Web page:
The de-privatisation of ration shops, successfully accomplished in neighbouring Chhattisgarh, is yet to happen in Jharkhand. Most of the ration shops are still run by private dealers. However, the system of paying commissions to the dealer for transporting grain from the godown to the ration shop has been replaced with ‘doorstep delivery' to the ration shop. This acts as a safeguard against the diversion of grain by dealers when they lift their quota from the godown. However, because of low rates that transport contractors are paid and non-reimbursement of unloading costs, dealers are still charged some delivery costs. They compensate for this by ‘under-weighing' grain at the time of distribution.
Exclusion errors
The survey found major exclusion errors in the BPL list. In one village in Angara, the BPL list had only 82 families from one of the nine tolas (hamlets). When residents of the villages themselves conducted a survey last year, they came up with more than 350 families to be added to the list. However, the distribution of ration cards in the village is still based on the old list, which dates back to 1997. In many cases, the ration cards had practically disintegrated, and with no blank pages left the records were kept in makeshift notebooks. Those who had applied for new ration cards over a year ago had still not received them.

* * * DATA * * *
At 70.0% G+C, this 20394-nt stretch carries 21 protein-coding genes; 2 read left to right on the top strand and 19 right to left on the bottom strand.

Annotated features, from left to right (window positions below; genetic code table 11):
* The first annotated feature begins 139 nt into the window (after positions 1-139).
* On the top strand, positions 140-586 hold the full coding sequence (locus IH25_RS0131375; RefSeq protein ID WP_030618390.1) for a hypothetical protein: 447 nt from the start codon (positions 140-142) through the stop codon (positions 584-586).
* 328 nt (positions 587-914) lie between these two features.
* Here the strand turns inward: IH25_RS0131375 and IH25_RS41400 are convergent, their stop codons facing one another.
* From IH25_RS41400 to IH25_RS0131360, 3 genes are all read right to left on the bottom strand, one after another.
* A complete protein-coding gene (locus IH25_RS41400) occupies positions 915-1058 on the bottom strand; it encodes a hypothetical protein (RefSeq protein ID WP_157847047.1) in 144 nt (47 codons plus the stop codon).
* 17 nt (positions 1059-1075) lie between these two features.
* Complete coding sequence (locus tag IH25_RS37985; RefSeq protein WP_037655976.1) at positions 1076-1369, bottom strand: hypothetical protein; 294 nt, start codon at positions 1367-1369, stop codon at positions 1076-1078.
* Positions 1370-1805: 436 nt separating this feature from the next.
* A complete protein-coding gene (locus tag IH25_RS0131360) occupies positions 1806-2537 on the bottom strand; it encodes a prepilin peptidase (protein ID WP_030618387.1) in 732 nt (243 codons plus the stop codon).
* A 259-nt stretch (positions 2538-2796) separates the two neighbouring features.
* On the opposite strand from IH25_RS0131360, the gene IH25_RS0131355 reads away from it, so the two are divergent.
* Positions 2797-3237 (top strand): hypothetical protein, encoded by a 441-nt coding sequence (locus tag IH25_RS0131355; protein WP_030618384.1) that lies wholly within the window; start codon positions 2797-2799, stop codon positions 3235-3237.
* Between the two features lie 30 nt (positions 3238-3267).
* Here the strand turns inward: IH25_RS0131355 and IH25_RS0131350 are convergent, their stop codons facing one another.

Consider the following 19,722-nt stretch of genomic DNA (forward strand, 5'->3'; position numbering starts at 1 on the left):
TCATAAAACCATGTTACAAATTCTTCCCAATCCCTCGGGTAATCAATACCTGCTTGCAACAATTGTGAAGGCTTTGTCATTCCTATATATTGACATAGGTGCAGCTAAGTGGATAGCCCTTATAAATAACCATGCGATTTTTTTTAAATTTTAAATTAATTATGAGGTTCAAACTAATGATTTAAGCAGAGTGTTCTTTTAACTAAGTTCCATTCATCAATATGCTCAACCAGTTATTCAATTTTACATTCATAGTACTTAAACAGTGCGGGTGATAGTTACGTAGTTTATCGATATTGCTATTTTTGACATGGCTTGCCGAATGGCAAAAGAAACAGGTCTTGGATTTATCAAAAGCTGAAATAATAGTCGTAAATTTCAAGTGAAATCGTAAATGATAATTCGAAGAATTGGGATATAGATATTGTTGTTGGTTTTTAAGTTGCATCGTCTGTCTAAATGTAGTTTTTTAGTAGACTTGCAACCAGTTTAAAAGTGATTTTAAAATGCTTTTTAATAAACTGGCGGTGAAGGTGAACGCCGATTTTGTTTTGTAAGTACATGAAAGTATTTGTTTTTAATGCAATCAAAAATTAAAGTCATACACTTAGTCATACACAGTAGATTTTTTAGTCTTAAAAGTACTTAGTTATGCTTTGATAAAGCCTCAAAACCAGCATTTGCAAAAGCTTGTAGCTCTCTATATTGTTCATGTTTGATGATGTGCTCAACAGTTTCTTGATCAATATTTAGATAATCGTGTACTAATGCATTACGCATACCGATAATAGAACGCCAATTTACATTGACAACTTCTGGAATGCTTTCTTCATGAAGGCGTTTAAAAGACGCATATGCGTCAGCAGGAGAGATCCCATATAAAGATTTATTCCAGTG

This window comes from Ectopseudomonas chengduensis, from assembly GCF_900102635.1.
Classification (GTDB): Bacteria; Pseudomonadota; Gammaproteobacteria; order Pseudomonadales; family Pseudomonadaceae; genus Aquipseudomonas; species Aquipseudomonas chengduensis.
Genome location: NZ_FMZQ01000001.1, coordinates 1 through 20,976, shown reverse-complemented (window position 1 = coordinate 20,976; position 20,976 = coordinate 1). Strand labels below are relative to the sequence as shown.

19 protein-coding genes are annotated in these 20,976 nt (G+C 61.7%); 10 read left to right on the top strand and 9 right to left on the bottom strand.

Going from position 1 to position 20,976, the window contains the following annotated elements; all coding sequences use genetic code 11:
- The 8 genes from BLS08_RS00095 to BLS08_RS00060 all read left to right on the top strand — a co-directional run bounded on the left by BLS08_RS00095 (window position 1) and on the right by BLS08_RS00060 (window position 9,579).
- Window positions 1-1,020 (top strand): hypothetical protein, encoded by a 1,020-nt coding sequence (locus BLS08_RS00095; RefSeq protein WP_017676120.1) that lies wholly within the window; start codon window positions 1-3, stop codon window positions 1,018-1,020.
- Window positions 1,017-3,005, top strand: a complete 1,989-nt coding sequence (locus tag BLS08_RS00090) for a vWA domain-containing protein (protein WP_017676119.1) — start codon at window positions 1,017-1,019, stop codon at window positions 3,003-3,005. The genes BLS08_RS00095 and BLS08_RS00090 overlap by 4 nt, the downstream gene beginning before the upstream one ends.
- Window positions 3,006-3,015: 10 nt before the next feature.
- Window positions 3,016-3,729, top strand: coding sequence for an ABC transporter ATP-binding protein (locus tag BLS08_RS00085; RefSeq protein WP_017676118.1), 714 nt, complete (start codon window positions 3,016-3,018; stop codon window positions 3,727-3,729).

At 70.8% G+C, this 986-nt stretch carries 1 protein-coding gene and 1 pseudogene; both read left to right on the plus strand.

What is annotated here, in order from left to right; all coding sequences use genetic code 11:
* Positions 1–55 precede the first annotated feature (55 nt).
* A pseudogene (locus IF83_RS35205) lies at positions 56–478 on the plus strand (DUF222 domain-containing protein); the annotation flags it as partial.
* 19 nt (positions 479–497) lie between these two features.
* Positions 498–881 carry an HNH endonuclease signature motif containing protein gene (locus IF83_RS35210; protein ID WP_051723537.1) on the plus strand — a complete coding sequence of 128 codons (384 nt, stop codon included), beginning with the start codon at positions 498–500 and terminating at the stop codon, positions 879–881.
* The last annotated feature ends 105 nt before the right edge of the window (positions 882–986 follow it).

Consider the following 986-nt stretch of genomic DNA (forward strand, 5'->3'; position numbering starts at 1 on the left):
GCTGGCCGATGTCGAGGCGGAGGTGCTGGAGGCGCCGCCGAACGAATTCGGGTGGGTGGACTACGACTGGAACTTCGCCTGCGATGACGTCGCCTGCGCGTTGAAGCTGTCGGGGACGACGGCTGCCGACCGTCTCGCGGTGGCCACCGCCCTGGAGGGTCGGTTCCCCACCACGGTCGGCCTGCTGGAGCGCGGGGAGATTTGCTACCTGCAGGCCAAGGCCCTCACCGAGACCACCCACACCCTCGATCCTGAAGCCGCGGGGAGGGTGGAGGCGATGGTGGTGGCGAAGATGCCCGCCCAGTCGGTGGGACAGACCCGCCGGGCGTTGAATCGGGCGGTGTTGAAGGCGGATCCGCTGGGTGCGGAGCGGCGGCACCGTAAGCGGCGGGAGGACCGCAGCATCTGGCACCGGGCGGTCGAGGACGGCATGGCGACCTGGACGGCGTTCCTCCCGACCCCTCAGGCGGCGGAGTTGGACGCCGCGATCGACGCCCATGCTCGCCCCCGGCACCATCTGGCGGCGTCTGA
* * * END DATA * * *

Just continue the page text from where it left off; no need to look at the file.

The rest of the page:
In trying to determine the regularity of supply, households were asked to recall the quantity of grain purchased over the past three months and whether their quota for any of these months was still pending. In Angara, household after household responded in the negative.
However, the records of PDS dealers had a different story to tell. What dealers followed was an ad hoc system of lifting and distribution of grain (described locally as the ‘chain system') whereby each month's rice quota was lifted from the Food Corporation of India (FCI) the following month. Sometimes the chain stretched to two months instead of one, as had happened in Angara just before the survey. Apparently, there were no fixed dates for distribution. As a result, households were unable to keep track of which month's ration they had purchased. The administration finally decided to put an end to this ‘chain system' from June 2011 and insisted on timely distribution of grain each month. Most villages in Angara lost their quotas for April and May because the administration insisted on distributing the June quota in June itself and starting afresh. The lapse in supply went undetected.